Mesoamerican Culture, History, and Religion

Quetzalcoatl’s Descent To Mictlan, the Land of the Dead

A change of pace for today, because I’m in a storytelling mood and I even found a kickass danza video to go with it.  Today I’ll tell the legend of how Quetzalcoatl brought humanity back to life by stealing the precious bones from the Lord of the Land of the Dead, Mictlantecuhtli.

This version of the “Quetzalcoatl goes to Mictlan” tale is a composite of the several different variants of the myth that exist, and the wording of it is completely my own. I fleshed it out a bit in order to try to restore some of the richness and “naturalness” that gets lost when you try to take an oral tradition that was typically performed with song and dance and try to move it to the written page, especially if you have to translate it to boot.

As a bonus, I found a danza video showing a beautiful dance rendition of the story! I’m going to put that in its own post so the formatting doesn’t get all awkward. So, let’s get started!

Quetzalcoatl’s Descent To Mictlan

As told by Cehualli

It was the beginning of the Fifth Sun. Newborn Tonatiuh shone His light over the earth below. His rays revealed the beauty of the recreated land and sea, yet the gods were unhappy with what They saw. Why? The world was empty of life.

The gods gathered to share Their sorrow at the absence of Their creatures. “We’ve brought the earth and sky back together and made them whole again, but what good is it all without anyone to live there? Who will worship Us? We can’t let things go on like this!”

But the humans were all dead, killed when the Fourth Sun fell in a torrent of rain. And the dead were far away, hidden deep in Mictlan, the Land of the Dead. Mictlantecuhtli and Mictlancihuatl, the Lord and Lady of that cold, dark, silent realm, now kept their bones as treasures. Without the bones, there could be no more humans.

The Teteo continued, “We must give life back to the humans, our faithful servants who We first created long ago. But We need their bones to recreate them, and they are lost in Mictlan. Someone must go down to the Land of the Dead and persuade Mictlantecuhtli and Mictlancihuatl to give them back to Us. But who among Us is best suited for this dangerous quest?”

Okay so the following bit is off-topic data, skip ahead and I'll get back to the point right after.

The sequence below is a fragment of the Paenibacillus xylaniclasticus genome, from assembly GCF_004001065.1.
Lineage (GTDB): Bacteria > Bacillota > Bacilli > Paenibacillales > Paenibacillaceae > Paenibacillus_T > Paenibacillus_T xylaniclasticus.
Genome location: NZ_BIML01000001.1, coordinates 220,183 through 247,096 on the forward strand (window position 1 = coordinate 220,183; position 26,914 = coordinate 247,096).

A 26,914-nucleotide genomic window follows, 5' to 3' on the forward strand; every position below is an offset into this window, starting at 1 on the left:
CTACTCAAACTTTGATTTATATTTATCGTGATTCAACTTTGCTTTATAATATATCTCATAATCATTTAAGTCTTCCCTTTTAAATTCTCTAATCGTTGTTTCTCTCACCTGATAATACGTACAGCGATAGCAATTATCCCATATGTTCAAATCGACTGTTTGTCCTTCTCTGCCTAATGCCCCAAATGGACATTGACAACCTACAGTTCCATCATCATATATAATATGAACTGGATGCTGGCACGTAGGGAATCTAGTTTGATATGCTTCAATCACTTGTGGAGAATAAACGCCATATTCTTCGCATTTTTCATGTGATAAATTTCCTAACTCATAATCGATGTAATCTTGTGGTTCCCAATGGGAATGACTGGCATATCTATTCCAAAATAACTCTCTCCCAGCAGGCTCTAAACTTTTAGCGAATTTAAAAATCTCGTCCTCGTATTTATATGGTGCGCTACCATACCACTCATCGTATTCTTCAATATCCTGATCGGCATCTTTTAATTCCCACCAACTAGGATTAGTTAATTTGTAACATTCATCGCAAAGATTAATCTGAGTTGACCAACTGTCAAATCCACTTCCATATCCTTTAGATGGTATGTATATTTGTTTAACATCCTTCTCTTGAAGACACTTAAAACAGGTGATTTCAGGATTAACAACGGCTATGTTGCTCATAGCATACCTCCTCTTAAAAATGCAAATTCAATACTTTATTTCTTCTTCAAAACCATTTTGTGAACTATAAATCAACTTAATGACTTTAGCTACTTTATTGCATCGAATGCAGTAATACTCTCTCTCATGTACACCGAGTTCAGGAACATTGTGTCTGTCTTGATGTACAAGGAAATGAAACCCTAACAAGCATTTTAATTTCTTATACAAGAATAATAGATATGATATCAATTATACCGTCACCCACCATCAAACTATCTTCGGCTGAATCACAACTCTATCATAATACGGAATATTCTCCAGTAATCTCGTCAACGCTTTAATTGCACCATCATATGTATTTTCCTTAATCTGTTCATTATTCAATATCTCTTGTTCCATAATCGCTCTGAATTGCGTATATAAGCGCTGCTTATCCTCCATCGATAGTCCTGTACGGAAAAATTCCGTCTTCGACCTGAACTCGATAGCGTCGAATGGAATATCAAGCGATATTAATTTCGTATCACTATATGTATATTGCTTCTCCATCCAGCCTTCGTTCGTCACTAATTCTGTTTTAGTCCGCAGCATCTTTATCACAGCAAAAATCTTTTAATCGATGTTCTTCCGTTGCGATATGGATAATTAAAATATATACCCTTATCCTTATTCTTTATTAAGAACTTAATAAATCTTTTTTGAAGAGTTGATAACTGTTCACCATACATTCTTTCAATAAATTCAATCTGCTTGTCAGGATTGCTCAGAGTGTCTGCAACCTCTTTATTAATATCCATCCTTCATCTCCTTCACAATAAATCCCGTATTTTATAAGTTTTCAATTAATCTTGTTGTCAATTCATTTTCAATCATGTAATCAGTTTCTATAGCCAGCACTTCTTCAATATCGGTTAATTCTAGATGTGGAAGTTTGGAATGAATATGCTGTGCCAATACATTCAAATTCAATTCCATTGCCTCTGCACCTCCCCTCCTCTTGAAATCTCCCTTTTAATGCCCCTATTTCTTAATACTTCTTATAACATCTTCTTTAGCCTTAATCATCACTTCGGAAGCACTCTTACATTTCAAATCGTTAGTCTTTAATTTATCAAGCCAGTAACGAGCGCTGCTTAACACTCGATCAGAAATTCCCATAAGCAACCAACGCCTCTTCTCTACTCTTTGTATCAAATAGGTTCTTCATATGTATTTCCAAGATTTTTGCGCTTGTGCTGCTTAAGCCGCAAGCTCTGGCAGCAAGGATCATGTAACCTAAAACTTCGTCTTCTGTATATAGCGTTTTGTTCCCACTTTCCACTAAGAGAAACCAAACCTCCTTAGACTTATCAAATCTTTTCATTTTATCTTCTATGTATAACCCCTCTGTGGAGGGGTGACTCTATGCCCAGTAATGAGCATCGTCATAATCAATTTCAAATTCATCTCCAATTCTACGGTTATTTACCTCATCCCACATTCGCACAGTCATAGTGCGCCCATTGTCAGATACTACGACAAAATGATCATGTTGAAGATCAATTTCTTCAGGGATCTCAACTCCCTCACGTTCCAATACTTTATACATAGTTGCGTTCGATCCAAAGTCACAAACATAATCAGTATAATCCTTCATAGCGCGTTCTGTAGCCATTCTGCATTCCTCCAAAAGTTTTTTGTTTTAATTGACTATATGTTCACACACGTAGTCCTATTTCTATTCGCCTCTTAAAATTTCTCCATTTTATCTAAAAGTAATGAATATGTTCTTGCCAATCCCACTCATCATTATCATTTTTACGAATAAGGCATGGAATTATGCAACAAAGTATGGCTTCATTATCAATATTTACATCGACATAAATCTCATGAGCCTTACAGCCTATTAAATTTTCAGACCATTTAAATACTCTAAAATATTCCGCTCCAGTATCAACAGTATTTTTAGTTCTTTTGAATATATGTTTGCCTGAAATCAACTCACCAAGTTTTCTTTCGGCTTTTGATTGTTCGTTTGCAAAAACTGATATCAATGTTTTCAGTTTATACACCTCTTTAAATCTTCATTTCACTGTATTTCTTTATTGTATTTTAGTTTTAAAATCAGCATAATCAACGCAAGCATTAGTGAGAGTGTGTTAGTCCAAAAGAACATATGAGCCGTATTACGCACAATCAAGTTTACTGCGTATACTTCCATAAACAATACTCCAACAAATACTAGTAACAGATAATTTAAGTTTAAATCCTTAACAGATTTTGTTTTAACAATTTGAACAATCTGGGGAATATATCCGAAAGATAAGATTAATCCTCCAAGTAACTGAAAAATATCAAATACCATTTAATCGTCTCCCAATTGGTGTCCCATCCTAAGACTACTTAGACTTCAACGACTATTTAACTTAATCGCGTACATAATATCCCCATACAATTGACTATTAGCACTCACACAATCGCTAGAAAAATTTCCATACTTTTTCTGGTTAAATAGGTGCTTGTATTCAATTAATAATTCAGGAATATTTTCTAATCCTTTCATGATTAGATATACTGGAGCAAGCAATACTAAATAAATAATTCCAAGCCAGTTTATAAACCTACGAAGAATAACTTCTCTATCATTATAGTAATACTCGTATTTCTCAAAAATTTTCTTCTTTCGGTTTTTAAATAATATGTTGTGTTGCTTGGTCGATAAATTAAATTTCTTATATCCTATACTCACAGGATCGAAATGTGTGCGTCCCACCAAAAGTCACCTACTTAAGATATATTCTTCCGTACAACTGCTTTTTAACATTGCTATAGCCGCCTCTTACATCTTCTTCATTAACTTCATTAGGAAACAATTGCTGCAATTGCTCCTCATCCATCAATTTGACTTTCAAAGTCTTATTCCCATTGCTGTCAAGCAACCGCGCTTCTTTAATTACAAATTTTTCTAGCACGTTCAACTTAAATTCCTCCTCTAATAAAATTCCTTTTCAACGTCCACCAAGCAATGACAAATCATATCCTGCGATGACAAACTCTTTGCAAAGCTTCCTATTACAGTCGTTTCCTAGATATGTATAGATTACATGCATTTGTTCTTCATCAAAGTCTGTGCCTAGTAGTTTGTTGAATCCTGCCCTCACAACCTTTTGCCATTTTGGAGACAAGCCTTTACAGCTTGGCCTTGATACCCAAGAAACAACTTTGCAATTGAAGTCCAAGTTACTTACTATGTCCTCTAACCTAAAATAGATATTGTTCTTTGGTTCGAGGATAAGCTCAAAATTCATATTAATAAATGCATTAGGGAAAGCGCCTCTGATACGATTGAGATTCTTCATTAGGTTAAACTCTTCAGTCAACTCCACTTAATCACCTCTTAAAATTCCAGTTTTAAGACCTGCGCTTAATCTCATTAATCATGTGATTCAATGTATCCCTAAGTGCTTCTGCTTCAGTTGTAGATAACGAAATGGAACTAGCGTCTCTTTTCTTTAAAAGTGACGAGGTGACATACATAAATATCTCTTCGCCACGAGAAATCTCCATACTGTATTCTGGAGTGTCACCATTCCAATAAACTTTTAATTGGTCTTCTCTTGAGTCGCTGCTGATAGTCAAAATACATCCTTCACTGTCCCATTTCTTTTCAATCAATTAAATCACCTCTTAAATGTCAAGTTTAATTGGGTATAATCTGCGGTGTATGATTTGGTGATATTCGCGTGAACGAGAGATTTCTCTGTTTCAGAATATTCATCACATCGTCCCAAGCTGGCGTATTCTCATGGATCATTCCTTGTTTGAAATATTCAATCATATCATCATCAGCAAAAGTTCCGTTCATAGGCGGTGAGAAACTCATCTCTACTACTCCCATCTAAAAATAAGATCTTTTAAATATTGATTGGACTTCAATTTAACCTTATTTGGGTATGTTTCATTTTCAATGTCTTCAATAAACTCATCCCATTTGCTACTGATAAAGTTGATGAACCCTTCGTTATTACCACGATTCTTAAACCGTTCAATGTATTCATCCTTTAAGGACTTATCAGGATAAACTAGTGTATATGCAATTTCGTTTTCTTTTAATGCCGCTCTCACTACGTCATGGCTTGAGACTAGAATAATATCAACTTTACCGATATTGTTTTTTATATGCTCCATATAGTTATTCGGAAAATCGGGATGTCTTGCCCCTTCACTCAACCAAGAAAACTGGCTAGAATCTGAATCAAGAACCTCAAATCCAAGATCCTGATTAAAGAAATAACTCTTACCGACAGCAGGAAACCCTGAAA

After a few moments of deliberation, Quetzalcoatl and His twin, Xolotl, nodded to each other and stepped forward. Xolotl, the god with the serious face of a great hound, said, “I am Xolotl, the Evening Star. Every night, I lead the Sun down to Mictlan to die. I know the way to the Land of the Dead and will guide us there.”

Quetzalcoatl, His wise old face wreathed with a beard of brilliant feathers, said, “I am Quetzalcoatl, the Morning Star. Every morning, I lead the Sun back out of Mictlan to be reborn with the dawn. I know the way out of the Land of the Dead and will guide us back home to sweet Tamoanchan.”

The rest of the gods heard Their brave words and thought the plan wise. Tezcatlipoca said, “Though We may fight and compete for glory, Brother Quetzalcoatl, I too want to see the humans brought back from Mictlan. May You succeed in bringing back the bones.”

With that said, Xolotl and Quetzalcoatl set out from Tamoanchan, descending towards the Land of the Dead. The other gods watched Them go with great concern, for They knew that Mictlantecuhtli was a proud and cunning king who wouldn’t give up the bones willingly. They gathered around Tezcatlipoca’s smoking mirror, a device of wonderful power through which the god could see everything, to watch the progress of the twins and wait.

Xolotl led the way down to Mictlan and through the nine layers of the Realm of Death. They retraced the path that the Sun took every night down into the depths of the underworld, all the way to the palace of the Lord of the Dead. “We must be careful,” Quetzalcoatl said. “I know Mictlantecuhtli will not be pleased by Our request. He is a wily god and may try to trap Us.” Xolotl agreed, and They cautiously proceeded to the throne of the Lord and Lady of the Dead.

Mictlantecuhtli was waiting for Them. “Welcome to My kingdom, gods from the bright realm of Tamoanchan. What brings You so far from your home?” Scattered around the royal chamber were heaps of the bones of the humans, piled up like treasure.

Quetzalcoatl spoke respectfully, one god to another. “We have come for the precious bones of the humans. We have need of them in Tamoanchan.”

Mictlantecuhtli eyed the two gods. “And why do You need my lovely bones? It must be very important if You came all the way to the Land of the Dead.” Already He seemed to be planning something.

Quetzalcoatl replied, “The Fifth Sun has dawned, and it’s time for humans to walk the earth and bask in His rays again. We need those bones so we may bring them back to life.”